Because I’ve folded and put away this same pair of pants many times before. On the same shelf. Household chores are rarely a discovery process.
If I hadn’t done this before, then I might fold all of Evelyn’s pants in fourths. That is standard practice, and my pants fit nicely in my cabinet that way. When I go to put Evelyn’s pants away, I’d find that her shelf is deeper. It’s just right for pants folded in thirds. Folded in fourths, they don’t all fit; I run out of height.
Now it’s time for rework: fold all her pants again, in thirds this time.
With feature slicing, I would fold one pair of pants in fourths, put it on the shelf, notice that it doesn’t fit well, refold it in thirds, and find that it fits perfectly. Every subsequent pair of her pants, I’d fold in thirds to begin with.
Completing a thin feature slice brings learning back to all future feature slices.
For repetitive chores, we can choose efficiency. For new work, such as all software development, aim for learning. That will make us fast.
Games aren’t much “fun” when rules, rather than relationships, dominate the activity, when there is no attention to “flow,” “fairness,” “respect” and “nice.”
Dr. Linda Hughes, “Beyond the Rules of the Game: Why Are Rooie Rules Nice?”
At a past job, we played Hearts every day at lunch. Out of a core group of 6-8, there were always at least four to participate. I worked there for about five years; we played over a thousand games together. We wore out dozens of decks of cards.
On top of the core rules of Hearts, we accrued a whole culture. There was the “Slone shooter” (the worst possible score, named for a former member of the group). We said “Panda Panda” (winning a trick with the highest card) and “Where’s the Jerboa?” (the two of clubs comes out to start the game) — both originated in our favorite deck, which had a different animal on each card. Long after that deck retired, the cards retained their animal names.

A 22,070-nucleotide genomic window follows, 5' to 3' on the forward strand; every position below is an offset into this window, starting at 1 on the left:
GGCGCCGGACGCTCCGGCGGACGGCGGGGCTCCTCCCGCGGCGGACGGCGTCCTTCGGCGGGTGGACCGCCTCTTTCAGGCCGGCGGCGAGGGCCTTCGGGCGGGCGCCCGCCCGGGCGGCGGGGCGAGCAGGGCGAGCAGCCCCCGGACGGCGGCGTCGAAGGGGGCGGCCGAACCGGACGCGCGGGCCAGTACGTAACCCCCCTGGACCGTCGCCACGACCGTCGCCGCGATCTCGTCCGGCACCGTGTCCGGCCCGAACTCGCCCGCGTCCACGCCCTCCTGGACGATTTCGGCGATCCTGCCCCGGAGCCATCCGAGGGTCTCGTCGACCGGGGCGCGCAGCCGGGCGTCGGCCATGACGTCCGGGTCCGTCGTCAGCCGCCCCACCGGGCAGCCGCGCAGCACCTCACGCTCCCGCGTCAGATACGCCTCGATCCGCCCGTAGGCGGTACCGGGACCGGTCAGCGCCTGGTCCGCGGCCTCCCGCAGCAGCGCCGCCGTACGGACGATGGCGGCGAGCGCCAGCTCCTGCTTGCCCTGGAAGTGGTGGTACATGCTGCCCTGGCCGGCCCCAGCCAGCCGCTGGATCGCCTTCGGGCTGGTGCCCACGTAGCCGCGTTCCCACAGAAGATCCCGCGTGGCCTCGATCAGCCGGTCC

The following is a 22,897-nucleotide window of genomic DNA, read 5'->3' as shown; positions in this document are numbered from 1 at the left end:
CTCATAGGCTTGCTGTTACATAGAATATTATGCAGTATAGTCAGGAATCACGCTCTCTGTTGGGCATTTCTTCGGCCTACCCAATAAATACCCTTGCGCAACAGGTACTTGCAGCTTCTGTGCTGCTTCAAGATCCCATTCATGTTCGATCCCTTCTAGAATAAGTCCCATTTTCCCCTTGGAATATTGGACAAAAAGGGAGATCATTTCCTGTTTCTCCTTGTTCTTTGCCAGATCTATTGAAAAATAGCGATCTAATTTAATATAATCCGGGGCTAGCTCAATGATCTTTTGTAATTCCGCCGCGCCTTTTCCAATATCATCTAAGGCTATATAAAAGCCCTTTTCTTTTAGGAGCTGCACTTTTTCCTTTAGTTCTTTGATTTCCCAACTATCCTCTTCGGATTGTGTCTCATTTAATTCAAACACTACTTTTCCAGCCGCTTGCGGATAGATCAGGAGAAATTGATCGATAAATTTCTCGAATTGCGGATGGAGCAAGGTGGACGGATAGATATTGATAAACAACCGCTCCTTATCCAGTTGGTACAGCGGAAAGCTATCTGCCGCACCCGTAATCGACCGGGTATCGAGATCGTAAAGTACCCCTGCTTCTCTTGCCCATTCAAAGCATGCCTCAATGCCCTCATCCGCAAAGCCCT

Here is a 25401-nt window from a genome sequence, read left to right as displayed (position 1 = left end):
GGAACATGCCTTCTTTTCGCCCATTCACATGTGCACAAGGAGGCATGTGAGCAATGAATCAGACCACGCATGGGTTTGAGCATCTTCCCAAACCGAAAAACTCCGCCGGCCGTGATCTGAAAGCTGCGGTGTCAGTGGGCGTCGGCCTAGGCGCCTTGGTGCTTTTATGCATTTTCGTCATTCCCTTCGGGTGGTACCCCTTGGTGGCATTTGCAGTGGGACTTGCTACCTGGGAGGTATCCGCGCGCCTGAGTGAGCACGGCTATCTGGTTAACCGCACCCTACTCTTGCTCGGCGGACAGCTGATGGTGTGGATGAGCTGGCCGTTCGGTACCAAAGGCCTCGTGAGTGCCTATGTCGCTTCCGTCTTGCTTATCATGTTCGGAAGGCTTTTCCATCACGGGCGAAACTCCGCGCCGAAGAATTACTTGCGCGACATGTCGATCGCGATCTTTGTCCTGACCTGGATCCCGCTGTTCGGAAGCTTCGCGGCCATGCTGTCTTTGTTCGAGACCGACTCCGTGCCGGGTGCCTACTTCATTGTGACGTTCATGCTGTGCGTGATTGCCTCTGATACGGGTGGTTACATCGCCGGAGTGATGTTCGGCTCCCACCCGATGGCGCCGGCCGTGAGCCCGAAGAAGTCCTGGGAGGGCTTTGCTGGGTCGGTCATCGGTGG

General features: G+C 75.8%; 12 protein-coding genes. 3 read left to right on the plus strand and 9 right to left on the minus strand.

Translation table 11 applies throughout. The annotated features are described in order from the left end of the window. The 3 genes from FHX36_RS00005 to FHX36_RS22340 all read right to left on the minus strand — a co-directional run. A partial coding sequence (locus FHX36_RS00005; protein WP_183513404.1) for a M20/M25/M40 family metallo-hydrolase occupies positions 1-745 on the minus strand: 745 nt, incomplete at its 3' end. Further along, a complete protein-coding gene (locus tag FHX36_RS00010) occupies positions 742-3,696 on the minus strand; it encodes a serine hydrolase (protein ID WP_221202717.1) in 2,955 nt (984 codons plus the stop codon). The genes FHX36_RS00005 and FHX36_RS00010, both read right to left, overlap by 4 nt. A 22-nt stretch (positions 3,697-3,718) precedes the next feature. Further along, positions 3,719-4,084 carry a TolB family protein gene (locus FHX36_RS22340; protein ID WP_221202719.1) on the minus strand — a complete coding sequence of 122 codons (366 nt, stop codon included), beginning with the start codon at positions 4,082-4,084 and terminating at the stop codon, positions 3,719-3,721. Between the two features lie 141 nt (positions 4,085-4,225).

We had rules of etiquette. The player in the lead was the target, and everyone else works together to damage their score. Everyone was expected to make a logically justifiable play, except when succumbing to other players chanting “Panda Panda!” to summon the Ace of Hearts.
I’ve never since had that much fun at cards. The rules of the game are only the beginning.
See, you can think about games, or you can observe gaming. There are the rules as written, and then there’s the experience of the players.
It’s the same with work: you can talk about work-as-imagined, or you can look at work-as-done.
Work-as-imagined is the official process. It is how you’re supposed to get your work done. Work-as-done is real life.
This is why tabletop board games are more fun than their electronic equivalents. Everyone sees how the rules work, because we execute them ourselves. House rules evolve. When there’s ambiguity, the group decides what’s fair. Lovely traditions grow, jokes get funnier with repetition, and the game becomes richer than its rules.
It’s the same at work. Post-its on the wall give shared physical context, and they’re more flexible than any ticket-tracking software. (Software usually limits reality to what was imagined by its developers.)
Each collaborating team eventually develops its own small culture. Vocabulary, jokes, etiquette. These exist on top of (sometimes in spite of) decreed processes of work.